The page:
## Finite generation and the Noetherian Property.

Let $R$ be a ring and $M$ a left $R$ module. $M$ is finitely generated if there are finitely many elements $m_1,\ldots, m_k\in M$ so that, for any $m\in M$, there are $r_i\in R$, such that

\[m = \sum_{i=1}^{k} r_{i} m_{i}.\]Equivalently, $M$ is finitely generated if, for some $n\ge 0$ in $\Z$ there is a surjective $R$-module homomorphism

\[\pi: \oplus_{i=1}^{n} R =R^{n}\to M.\]The images of the basis elements of $R^{n}$ give the generating set $m_{i}$.

**Definition:** A module $M$ satisfies the *ascending chain condition* if any increasing sequence of submodules \(M_{1}\subset M_{2}\subset\cdots\subset M_{k}\subset\) eventually stabilizes, meaning that there is an $N$ so that $M_{i}=M_{j}$ for all $i,j\ge N$.

**Proposition:** The following are equivalent:

- $M$ satisfies the ascending chain condition.
- Every nonempty set of submodules of $M$ has a maximal element.
- Every submodule of $M$ is finitely generated.

A module that satisfies these equivalent conditions is called (left) *Noetherian* after Emmy Noether. A ring is Noetherian if it is Noetherian as a left module over itself. Since the submodules of a ring are the ideals, a ring is Noetherian if every ideal is finitely generated.

**Proof:** Suppose $M$ satisfies the ascending chain condition and let $\mathcal{M}$ be a nonempty collection of submodules of $M$. Every ascending chain in $\mathcal{M}$ has a maximal element (that’s basically what the chain condition says) and therefore by Zorn’s lemma there is a maximal element for $\mathcal{M}$. Now suppose $N$ is any submodule of $M$. Let $\mathcal{N}$ be the collection of finitely generated submodules of $N$. Since the zero module is in $\mathcal{N}$, it is nonempty, so it has a maximal element $N’\subset N$. Choose $x\in N$. Then $N’+Rx$ is a finitely generated submodule of $N$, and since $N’$ is maximal, we must have $N’+Rx=N’$. This means $x\in N’$. Therefore $N=N’$ so $N$ is finitely generated. Finally, if \(M_1\subset M_2\subset \cdots\) is an increasing chain of submodules, their union $M_{\infty}$ is a submodule which must be finitely generated by, say, $m_1,\ldots, m_n$. Then there is an integer $k$ such that $M_{k}$ that contains $m_1,\ldots, m_n$ so $M_{k}=M_{\infty}$ and the increasing chain stabilizes at $k$.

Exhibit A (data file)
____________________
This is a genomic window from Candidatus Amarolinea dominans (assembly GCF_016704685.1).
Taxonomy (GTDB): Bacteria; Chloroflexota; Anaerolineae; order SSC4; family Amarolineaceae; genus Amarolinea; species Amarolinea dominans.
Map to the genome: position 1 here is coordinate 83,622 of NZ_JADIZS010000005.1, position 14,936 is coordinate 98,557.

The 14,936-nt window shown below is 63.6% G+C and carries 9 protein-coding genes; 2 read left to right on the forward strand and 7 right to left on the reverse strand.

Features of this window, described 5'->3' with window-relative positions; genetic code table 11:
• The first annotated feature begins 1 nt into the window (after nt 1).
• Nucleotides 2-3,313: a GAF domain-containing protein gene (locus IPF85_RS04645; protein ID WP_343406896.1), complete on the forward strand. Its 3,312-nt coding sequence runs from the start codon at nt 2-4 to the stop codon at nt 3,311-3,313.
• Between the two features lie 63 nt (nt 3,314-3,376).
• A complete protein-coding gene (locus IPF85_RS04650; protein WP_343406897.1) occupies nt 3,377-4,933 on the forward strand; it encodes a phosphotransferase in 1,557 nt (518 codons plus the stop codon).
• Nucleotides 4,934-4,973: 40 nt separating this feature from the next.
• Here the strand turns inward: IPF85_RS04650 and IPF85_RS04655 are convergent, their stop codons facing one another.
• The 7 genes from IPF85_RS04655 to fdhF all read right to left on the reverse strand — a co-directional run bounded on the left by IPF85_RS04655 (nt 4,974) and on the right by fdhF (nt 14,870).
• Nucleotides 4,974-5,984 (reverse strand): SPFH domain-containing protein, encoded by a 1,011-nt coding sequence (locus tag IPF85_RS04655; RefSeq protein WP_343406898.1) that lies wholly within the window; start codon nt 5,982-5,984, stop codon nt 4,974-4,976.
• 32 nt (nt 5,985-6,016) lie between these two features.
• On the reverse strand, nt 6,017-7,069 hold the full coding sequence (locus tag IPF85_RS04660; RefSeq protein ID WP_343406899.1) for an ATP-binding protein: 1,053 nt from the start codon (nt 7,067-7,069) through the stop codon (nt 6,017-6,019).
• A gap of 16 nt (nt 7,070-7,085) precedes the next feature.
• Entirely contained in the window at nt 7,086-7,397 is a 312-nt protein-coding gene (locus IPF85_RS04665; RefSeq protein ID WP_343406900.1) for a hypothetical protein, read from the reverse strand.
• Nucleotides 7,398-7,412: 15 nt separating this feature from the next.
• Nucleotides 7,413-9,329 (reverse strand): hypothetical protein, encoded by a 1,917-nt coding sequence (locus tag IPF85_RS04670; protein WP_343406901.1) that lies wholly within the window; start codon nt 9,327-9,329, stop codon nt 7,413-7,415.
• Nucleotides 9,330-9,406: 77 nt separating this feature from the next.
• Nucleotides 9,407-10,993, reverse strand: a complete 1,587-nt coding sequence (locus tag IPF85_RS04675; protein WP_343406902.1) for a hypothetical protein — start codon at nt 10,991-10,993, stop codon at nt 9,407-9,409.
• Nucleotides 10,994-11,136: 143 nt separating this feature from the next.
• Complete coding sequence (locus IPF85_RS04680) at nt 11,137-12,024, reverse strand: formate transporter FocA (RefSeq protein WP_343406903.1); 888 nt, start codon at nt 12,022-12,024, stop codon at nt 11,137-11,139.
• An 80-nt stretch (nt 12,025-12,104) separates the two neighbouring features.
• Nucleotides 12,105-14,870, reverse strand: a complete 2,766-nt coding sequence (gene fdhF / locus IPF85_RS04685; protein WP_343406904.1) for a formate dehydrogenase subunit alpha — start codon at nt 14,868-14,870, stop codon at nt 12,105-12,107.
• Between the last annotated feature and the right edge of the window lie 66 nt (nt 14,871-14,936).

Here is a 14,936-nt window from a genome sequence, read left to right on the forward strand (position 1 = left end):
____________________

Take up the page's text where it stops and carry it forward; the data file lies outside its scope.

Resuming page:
**Proposition:** Any principal ideal domain is Noetherian.

**Proof:** Any ideal is generated by one element.

**Proposition:** If $M$ is Noetherian, so is any quotient module of $M$.

**Proof:** Suppose $N=M/J$ where $J$ is a submodule of $M$. If $K\subset N$ is a submodule, then by the isomorphism theorem $K=K’/J$ for some $K’\subset M$ containing $J$. Since $M$ is Noetherian, $K’$ is finitely generated by, say $k_1,\ldots, k_r$ and then the corresponding $k_{i}+J$ generate $N$.

**Proposition:** If $R$ is Noetherian, so is $R^{n}$.

**Proof:** By induction on $n$. We know the result for $n=1$. Suppose it’s true for $R^{n-1}$. Let $M$ be a submodule of $R^{n}=R^{n-1}\oplus R$. Let $\pi: M\to R$ be the projection of $M$ onto the last component. Then $\pi(M)$ is an ideal of $R$, hence finitely generated. If $x_1,\ldots,x_k$ generate $\pi(M)$, then we know that each $x_i=\pi(m_i)$ for $m_i\in M$ and also, for any $m\in M$, we have \(\phi(m)=\sum r_i x_i =\phi(\sum r_{i}m_{i}).\) This means that any $m\in M$ can be written $m=m_{0}+\sum_{i=1}^{k} r_{i}m_{i}$ with $m_{0}\in \ker(\pi)\subset R^{n-1}$. Since $\ker(\pi)$ is finitely generated by induction, this shows that $M$ is finitely generated (by the finite set of generators for $\ker(M)$ together with $m_1,\ldots, m_k$)

**Remark 1:** The proof shows that if $N\subset M$ is finitely generated, and $M/N$ is finitely generated, then $M$ is finitely generated.

**Proposition:** If $R$ is Noetherian, and $M$ is a finitely generated $R$-module, then $M$ is Noetherian.

**Proof:** In this case $M$ is a quotient of $R^{n}$.

**Proposition:** If $R$ is a PID, and $M$ is a submodule of $R^{n}$, then $M$ can be generated by $n$ or fewer elements.

**Proof:** By induction. If $n=1$ this is true because $M$ is an ideal of $R$, hence generated by one element. If $M\subset R^{n}=R^{n-1}\oplus R$, and $\pi: M\to R$ is the projection on the last component, then $\pi(M)$ is generated by one elememt $m_{n}$ (which could be zero). Thus any element of $M$ is of the form $m_{0}+rm_{n}$ with $m_{0}\in\ker(\pi)\in R^{n-1}.$ By induction, $\ker(\pi)$ is generated by at most $n-1$ elements.

**Proposition:** (Hilbert) If $R$ is Noetherian, so is $R[x]$. This is called the Hilbert Basis Theorem; we won’t prove it. Paul Gordan is alleged to have said of this result “This isn’t mathematics, it is theology!” (quite possibly this is just a folk tale in mathematics. )

### Non-noetherian rings and modules

The polynomial ring in countably many variables is not Noetherian. The ring of continuous functions on $\R$ (or on $[-1,1]$) is not Noetherian because you can let $M_{i}$ be the space of continuous functions which vanish on $[-1/i,1/i]$ for $i=1,\ldots$. These are ideals in the ring and we have $M_{i}\subset M_{i+1}$ but the sequence doesn’t stabilize.

- There are finitely generated modules (over non-Noetherian rings) whose submodules are not finitely generated.
- There are modules over non-commutative rings that are left-Noetherian, but not right-Noetherian.